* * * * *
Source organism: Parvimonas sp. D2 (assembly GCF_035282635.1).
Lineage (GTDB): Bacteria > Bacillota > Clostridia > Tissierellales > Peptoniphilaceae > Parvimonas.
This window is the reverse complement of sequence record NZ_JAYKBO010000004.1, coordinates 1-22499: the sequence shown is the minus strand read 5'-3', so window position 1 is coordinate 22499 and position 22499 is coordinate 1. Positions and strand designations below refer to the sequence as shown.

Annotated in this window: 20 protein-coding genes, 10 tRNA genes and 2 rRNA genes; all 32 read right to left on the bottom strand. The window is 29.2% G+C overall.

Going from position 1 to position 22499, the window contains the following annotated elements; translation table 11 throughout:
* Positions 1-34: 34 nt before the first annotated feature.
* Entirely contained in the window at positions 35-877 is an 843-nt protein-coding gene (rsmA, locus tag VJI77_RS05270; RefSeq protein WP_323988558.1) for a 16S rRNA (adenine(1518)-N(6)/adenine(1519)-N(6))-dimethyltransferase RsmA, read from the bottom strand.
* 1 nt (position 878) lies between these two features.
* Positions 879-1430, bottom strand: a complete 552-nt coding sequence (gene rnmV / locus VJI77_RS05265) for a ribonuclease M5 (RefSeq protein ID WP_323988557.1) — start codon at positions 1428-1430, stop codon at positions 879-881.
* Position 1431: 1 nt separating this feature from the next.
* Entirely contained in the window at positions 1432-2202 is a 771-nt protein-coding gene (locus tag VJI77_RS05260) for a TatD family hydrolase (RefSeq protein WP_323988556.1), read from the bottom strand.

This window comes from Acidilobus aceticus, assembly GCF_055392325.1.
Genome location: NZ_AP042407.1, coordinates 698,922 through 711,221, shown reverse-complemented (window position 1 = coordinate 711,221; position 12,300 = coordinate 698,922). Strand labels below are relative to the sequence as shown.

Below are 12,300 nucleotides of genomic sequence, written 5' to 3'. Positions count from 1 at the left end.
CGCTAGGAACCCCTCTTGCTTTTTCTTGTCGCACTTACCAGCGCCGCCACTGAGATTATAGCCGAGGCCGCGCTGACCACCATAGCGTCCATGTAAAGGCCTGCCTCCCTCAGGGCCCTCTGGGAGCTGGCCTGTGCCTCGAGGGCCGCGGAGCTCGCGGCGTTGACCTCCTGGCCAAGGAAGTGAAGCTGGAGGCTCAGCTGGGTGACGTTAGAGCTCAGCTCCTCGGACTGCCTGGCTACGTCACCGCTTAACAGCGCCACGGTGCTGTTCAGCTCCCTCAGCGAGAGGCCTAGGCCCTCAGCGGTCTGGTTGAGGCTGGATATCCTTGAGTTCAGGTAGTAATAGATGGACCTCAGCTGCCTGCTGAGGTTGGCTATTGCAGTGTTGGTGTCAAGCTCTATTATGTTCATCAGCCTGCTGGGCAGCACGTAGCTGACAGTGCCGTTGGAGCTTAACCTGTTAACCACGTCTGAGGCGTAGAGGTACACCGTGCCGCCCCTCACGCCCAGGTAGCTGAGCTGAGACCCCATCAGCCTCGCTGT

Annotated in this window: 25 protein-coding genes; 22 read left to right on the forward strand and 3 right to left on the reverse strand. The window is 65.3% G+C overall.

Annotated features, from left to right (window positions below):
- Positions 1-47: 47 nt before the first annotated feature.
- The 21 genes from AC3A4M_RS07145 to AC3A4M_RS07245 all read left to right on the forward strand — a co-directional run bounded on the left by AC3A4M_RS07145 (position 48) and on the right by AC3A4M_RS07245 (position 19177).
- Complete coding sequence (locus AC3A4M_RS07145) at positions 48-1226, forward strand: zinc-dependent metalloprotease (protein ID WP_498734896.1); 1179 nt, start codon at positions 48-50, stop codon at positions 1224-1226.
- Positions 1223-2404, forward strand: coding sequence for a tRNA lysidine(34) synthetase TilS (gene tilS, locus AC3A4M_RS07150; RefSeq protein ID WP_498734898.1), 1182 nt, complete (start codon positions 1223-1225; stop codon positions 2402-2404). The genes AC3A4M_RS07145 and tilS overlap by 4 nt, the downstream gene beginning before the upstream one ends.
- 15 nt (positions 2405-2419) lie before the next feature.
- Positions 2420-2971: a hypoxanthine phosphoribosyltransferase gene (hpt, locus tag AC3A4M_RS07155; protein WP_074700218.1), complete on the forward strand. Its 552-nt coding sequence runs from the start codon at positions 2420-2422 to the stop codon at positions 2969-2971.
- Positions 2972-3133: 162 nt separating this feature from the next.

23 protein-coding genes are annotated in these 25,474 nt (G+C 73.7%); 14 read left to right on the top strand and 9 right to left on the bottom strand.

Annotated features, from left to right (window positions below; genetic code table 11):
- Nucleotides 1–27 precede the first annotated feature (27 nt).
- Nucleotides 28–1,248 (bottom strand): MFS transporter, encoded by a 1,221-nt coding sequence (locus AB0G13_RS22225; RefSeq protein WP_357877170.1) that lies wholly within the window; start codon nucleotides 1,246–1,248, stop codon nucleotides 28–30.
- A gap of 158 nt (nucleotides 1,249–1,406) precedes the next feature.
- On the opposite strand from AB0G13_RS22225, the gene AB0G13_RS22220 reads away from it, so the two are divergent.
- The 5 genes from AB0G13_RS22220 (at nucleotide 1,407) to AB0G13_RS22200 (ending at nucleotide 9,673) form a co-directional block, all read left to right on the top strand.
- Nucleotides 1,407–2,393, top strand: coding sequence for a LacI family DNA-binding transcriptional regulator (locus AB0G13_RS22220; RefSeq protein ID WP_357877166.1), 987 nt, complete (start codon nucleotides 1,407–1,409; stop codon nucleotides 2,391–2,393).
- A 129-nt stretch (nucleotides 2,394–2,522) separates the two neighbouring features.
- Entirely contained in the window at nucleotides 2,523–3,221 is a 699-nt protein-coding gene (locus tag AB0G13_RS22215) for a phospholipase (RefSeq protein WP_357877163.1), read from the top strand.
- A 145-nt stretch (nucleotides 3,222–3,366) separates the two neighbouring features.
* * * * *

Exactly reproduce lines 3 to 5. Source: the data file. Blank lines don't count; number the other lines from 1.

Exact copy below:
This window is the reverse complement of sequence record NZ_JAYKBO010000004.1, coordinates 1-22499: the sequence shown is the minus strand read 5'-3', so window position 1 is coordinate 22499 and position 22499 is coordinate 1. Positions and strand designations below refer to the sequence as shown.

Annotated in this window: 20 protein-coding genes, 10 tRNA genes and 2 rRNA genes; all 32 read right to left on the bottom strand. The window is 29.2% G+C overall.

Going from position 1 to position 22499, the window contains the following annotated elements; translation table 11 throughout: